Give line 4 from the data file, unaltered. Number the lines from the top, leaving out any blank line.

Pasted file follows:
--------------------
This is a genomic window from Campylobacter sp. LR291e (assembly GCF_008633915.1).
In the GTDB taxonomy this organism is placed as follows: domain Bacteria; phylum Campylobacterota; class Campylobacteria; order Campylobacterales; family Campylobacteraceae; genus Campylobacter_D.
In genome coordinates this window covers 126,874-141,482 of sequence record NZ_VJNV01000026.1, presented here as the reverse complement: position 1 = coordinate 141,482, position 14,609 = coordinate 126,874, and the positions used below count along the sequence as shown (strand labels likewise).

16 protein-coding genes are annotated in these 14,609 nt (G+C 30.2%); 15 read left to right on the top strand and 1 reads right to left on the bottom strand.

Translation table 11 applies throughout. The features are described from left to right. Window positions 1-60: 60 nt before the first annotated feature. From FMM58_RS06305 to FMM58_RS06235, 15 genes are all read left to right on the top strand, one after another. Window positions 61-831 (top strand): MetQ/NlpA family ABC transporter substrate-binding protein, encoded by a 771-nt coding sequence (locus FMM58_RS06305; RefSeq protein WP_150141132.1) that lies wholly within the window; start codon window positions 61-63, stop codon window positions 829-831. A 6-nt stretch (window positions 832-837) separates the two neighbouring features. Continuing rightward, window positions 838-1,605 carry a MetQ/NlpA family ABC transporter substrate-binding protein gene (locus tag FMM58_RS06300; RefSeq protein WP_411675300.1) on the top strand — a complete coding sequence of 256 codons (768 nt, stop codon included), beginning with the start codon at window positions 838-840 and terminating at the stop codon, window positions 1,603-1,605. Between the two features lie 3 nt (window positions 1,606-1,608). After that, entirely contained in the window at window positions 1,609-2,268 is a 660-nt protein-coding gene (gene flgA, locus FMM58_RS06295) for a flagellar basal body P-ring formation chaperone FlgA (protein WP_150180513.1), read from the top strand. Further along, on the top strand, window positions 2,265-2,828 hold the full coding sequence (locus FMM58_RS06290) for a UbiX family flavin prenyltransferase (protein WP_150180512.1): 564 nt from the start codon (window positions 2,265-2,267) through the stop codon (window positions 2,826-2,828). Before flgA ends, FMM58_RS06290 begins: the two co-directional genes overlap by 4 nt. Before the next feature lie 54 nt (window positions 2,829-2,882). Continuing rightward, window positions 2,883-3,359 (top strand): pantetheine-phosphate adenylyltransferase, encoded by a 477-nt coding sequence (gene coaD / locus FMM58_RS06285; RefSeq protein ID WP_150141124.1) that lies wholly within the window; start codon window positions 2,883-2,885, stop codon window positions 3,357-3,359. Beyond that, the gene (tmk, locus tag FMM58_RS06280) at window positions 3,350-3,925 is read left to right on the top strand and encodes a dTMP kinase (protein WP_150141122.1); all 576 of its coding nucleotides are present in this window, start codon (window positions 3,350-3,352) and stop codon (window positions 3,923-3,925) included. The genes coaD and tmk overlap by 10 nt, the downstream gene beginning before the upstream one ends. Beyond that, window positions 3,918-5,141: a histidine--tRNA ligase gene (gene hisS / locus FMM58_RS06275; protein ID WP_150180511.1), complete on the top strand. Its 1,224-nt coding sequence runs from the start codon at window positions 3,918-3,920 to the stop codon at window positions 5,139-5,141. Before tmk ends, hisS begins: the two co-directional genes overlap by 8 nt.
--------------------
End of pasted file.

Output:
16 protein-coding genes are annotated in these 14,609 nt (G+C 30.2%); 15 read left to right on the top strand and 1 reads right to left on the bottom strand.